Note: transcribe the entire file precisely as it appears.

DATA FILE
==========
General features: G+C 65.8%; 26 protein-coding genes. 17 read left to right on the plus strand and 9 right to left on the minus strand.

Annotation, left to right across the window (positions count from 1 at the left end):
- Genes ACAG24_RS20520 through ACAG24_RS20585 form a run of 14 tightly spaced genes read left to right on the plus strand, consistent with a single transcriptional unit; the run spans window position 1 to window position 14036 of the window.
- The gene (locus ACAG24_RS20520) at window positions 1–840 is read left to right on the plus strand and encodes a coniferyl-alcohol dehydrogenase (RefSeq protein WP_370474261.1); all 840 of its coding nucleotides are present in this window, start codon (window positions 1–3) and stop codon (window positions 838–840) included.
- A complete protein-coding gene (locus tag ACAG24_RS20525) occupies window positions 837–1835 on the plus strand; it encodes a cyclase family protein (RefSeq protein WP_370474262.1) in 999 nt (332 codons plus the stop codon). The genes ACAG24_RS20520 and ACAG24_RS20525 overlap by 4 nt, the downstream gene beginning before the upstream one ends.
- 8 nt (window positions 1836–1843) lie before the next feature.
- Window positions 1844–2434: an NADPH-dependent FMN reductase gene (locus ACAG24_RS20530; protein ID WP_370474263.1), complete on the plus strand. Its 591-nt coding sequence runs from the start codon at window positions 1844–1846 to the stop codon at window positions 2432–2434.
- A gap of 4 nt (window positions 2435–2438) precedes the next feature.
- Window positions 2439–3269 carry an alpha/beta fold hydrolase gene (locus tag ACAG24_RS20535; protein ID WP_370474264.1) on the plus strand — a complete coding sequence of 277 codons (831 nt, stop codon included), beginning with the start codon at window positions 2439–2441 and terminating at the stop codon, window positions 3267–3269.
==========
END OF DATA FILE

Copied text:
General features: G+C 65.8%; 26 protein-coding genes. 17 read left to right on the plus strand and 9 right to left on the minus strand.

Annotation, left to right across the window (positions count from 1 at the left end):
- Genes ACAG24_RS20520 through ACAG24_RS20585 form a run of 14 tightly spaced genes read left to right on the plus strand, consistent with a single transcriptional unit; the run spans window position 1 to window position 14036 of the window.
- The gene (locus ACAG24_RS20520) at window positions 1–840 is read left to right on the plus strand and encodes a coniferyl-alcohol dehydrogenase (RefSeq protein WP_370474261.1); all 840 of its coding nucleotides are present in this window, start codon (window positions 1–3) and stop codon (window positions 838–840) included.
- A complete protein-coding gene (locus tag ACAG24_RS20525) occupies window positions 837–1835 on the plus strand; it encodes a cyclase family protein (RefSeq protein WP_370474262.1) in 999 nt (332 codons plus the stop codon). The genes ACAG24_RS20520 and ACAG24_RS20525 overlap by 4 nt, the downstream gene beginning before the upstream one ends.
- 8 nt (window positions 1836–1843) lie before the next feature.
- Window positions 1844–2434: an NADPH-dependent FMN reductase gene (locus ACAG24_RS20530; protein ID WP_370474263.1), complete on the plus strand. Its 591-nt coding sequence runs from the start codon at window positions 1844–1846 to the stop codon at window positions 2432–2434.
- A gap of 4 nt (window positions 2435–2438) precedes the next feature.
- Window positions 2439–3269 carry an alpha/beta fold hydrolase gene (locus tag ACAG24_RS20535; protein ID WP_370474264.1) on the plus strand — a complete coding sequence of 277 codons (831 nt, stop codon included), beginning with the start codon at window positions 2439–2441 and terminating at the stop codon, window positions 3267–3269.